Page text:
Bocce Ball

Teams need to make a single donation of $5 (or more if you wish) at the NAMI table to enter the Olympiad contest.

There are many versions of the rules for Bocce, some that are very complicated and specific, and some that are simpler for those who just like to play. Because of time constraints and space limitations, we’ve chosen a simpler set of the rules for use at the Steampunk Olympics. We will set up two Bocce courts (smaller than regulation) in the space provided. This will allow 4 teams of 2 players to complete at a time. It will be a single elimination tournament with points awarded for 1st, 2nd, and 3rd place.


Only one ticket is required per group for this event.



Any team of 2 people is welcome to participate in the competition, whether associated with an airship or not.  However, Registered Airships are only permitted to field one team. Additionally, if you are not part of an airship, one of the competing airships may try and convince you to join afterwards, and therefore earn your points. This year only one set of points will be available per competition.  If the winners are not part of an airship or not convinced to join one, the points go un-awarded to any airship.  Airships will have until 3:30 pm on Sunday at the convention to claim an unaffiliated winner.  The winner must announce his decision to join an airship, in person, to the Games’ MC (Peter B. Slayer) before that time. It is important to note that any Airship may recruit an unaffiliated team, and substitute them for their own. An airship may not take more than 1 place in the standings (ie: winning 1st and 3rd place is not permitted).


Equipment Needed:

  • Balls are provided by the Symposium for this game.


Race Rules:

  • Bocce is played with eight large balls and one smaller target or object ball called a pallina. There are four balls per team and they are made of a different color or pattern to distinguish the balls of one team from those of the other team.
  • The game is played with two teams, with each team having two players. A playing rotation is determined at the start of a game (ie: who goes first) and is maintained throughout the entire game.
  • A game begins with the toss of a coin. The team that wins the coin toss can choose to either have first toss of the pallina or the color of the balls they will use. To start a game, the pallina is rolled or tossed by a member of whichever team has been decided. A player can toss the pallina any distance as long as it passes the center line of the court and does not hit the backboard. If the player fails to toss the ball properly into play, a member of the opposing team will toss the ball into play. If the opposing team fails to properly toss the pallina into play, the pallina is passed to the Master of Ceremonies or a “Pallina Designate” who will deploy the pallina in a matter suitable for the situation that will likely be silly and possibly arbitrary, but ultimately a timesaver. It will be as if the original team’s pallina was successful.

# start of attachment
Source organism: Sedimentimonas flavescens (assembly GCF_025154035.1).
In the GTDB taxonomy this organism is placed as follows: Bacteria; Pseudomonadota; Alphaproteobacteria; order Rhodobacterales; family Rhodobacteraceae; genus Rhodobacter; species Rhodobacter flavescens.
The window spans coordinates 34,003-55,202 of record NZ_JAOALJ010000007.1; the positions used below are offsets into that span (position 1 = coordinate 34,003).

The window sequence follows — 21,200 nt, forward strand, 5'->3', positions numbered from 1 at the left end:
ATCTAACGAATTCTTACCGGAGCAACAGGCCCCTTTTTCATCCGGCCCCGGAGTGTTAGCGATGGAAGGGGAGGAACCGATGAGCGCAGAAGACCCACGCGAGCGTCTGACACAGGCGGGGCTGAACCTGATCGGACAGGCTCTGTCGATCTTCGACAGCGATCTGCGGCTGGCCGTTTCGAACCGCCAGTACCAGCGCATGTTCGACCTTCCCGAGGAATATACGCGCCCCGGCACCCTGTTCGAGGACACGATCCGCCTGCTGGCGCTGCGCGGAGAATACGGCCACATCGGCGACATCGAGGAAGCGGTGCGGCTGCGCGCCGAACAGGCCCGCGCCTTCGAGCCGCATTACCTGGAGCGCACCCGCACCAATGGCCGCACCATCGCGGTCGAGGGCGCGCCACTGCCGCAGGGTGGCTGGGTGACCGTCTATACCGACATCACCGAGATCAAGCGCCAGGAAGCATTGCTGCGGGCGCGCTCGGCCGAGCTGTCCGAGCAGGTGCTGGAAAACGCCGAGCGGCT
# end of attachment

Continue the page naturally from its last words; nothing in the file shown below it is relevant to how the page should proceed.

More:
• The player tossing the pallina must deliver the first ball. If the ball hits the backboard, that team must roll again until the first ball is put into play or has thrown all its balls. Otherwise, that player steps aside and the opposing team will then deliver their balls until one of its Bocce balls is closer to the pallina or has thrown all its balls. This back and forth is called a “frame” (like in bowling).
  • The “nearest ball” rule governs the sequence of thrown balls. The side whose ball is closest to the pallina is called the “in” ball and the opposing side the “out” ball. Whenever a team gets “in”, it steps aside and allows the “out” team to deliver. The other team throws until it gets its ball closer (not ties) to the pallina. This continues until both teams have thrown all their Bocce balls.
  • After both teams have exhausted all their balls, the frame is over and points are awarded. The game resumes by teams throwing from the opposite end of the court. The team that was awarded points in the previous frame begins the next frame by tossing the pallina into play.
  • All balls must be thrown underhanded. A team has the option of rolling, tossing, bouncing, banking, etc. its ball down the court provided it does not go out of bounds or the player does not violate the foul line. A player should not step on or over the foul line before releasing any ball. If a player steps over the foul line, the player will receive one warning. For a player that commits a second foul line infraction, the team fouled against will be awarded points as they were, immediately proceeding the foul, and the frame will end. The team committing the foul will be awarded no points for the frame. Or, the fouled against team may have the option of declining the penalty and completing the frame.
  • Any ball that makes contact with the backboard is considered a dead ball on impact and is removed immediately from play until the end of a frame. If a ball after hitting the backboard strikes a stationary ball, that stationary ball is replaced to its original position.
  • At the end of each frame, points will be awarded. Only one team scores in a frame (similar to tabletop shuffleboard). One point is awarded for each ball that is closer to the pallina than the closest ball of the opposing team. In the event that the closest ball of each team is the same distance from the pallina, no points will be awarded and the pallina returns to the team that delivered it. Only balls which are distinguishably closer to the pallina than any of the opponent’s balls are awarded points. All measurements should be made from the center of the pallina to the edge of a Bocce ball. Games are played to 12 points with the first team reaching 12 points being the winner of a game.


Victory Points for Bocce:

1st Place – 30 Points

2nd Place – 20 Points

3rd Place – 10 Points

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